Rhyodacite
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Rhyodacite
A sample of rhyodacite from Slovakia

Rhyodacite is a volcanic rock intermediate in composition between dacite and rhyolite. It is the extrusive equivalent of those plutonic rocks that are intermediate in composition between monzogranite and granodiorite. Rhyodacites form from rapid cooling of lava relatively rich in silica and low in alkali metal oxides.

Description

QAPF diagram with the approximate location of rhyodacite highlighted
TAS diagram with the approximate location of rhyodacite highlighted

Under IUGS guidelines, rhyodacites are not formally defined in either the QAPF classification, used to classify igneous rocks by their mineral content, or the TAS classification, used to classify volcanic rocks chemically. However, the IUGS allows the use of the term to describe rocks close to the boundary between the rhyolite and dacite fields in each classification scheme. Rhyodacite then describes a fine-grained igneous rock containing between 20% and 60% quartz and in which plagioclase makes up about two-thirds of the total feldspar content.[1][2] Such a rock will contain between 69% and 72% silica by weight.[3]

The U.S. Geological Survey defines rhyodacite as volcanic rock containing 20% to 60% quartz and with plagioclase making up 35% to 65% of the total feldspar content. This makes rhyodacite the extrusive equivalent of monzogranite.[4]

In addition to its quartz and feldspar content, rhyodacite commonly contains phenocrysts of andesine, biotite, hornblende, and pyroxene. Quartz and sanidine phenocrysts are less common than in rhyolite, and rhyolite has only scant mafic phenocrysts.[5]

Occurrence

Like other silica-rich compositions, rhyodacites are more abundant as pyroclastic rock than as lava flows.[6] These include extensive ash flows and fallout sheets that are important stratigraphic markers.[5]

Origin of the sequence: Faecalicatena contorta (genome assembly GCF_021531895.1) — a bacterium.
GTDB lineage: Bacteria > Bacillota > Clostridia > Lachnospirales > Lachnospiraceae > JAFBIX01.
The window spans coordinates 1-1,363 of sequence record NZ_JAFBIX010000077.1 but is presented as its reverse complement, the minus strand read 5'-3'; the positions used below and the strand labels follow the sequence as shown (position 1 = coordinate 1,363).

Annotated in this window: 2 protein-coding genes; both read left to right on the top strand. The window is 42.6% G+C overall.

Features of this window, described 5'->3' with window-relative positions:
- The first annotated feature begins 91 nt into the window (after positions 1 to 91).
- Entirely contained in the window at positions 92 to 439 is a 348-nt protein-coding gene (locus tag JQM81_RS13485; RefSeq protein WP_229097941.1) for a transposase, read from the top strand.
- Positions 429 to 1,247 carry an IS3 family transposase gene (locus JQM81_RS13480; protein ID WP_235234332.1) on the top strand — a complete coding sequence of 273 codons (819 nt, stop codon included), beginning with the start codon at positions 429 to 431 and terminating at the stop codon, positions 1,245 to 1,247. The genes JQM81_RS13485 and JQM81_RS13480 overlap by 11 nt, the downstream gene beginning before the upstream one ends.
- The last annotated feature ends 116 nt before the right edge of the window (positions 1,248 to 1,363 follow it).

Rhyodacite lava flows occur in northwestern Ferry County (Washington),[4] and at An Sgùrr on the island of Eigg in Scotland.[7]

References

  1. ^ "Rock Classification Scheme - Vol 1 - Igneous" (PDF). British Geological Survey: Rock Classification Scheme. 1: 1-52. 1999.
  2. ^ Philpotts, Anthony R.; Ague, Jay J. (2009). Principles of igneous and metamorphic petrology (2nd ed.). Cambridge, UK: Cambridge University Press. pp. 139-143. ISBN 9780521880060.
  3. ^ Goff, Fraser; Gardner, Jamie N.; Reneau, Steven L.; Kelley, Shari A.; Kempter, Kirt A.; Lawrence, John R. (2011). "Geologic map of the Valles caldera, Jemez Mountains, New Mexico". New Mexico Bureau of Geology and Mineral Resources Map Series. 79: V13C-2606. Bibcode:2011AGUFM.V13C2606G. Retrieved 2020.
  4. ^ a b "Geologic units containing rhyodacite". usgs.gov.
  5. ^ a b Fisher, Richard V. (1984). Pyroclastic rocks. Berlin: Springer-Verlag. p. 22. ISBN 3540127569.
  6. ^ Troll, Valentin R.; Donaldson, Colin H.; Emeleus, C. Henry. (2004-08-01). "Pre-eruptive magma mixing in ash-flow deposits of the Tertiary Rum Igneous Centre, Scotland". Contributions to Mineralogy and Petrology. 147 (6): 722-739. Bibcode:2004CoMP..147..722T. doi:10.1007/s00410-004-0584-0. ISSN 1432-0967. S2CID 128532728.
  7. ^ Emeleus, C.H. and Bell, B.R. (2005) British Regional Geology: The Palaeogene Volcanic Districts of Scotland, 4th edition, Nottingham, British Geological Survey, page 77



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Rhyodacite
 



 



 
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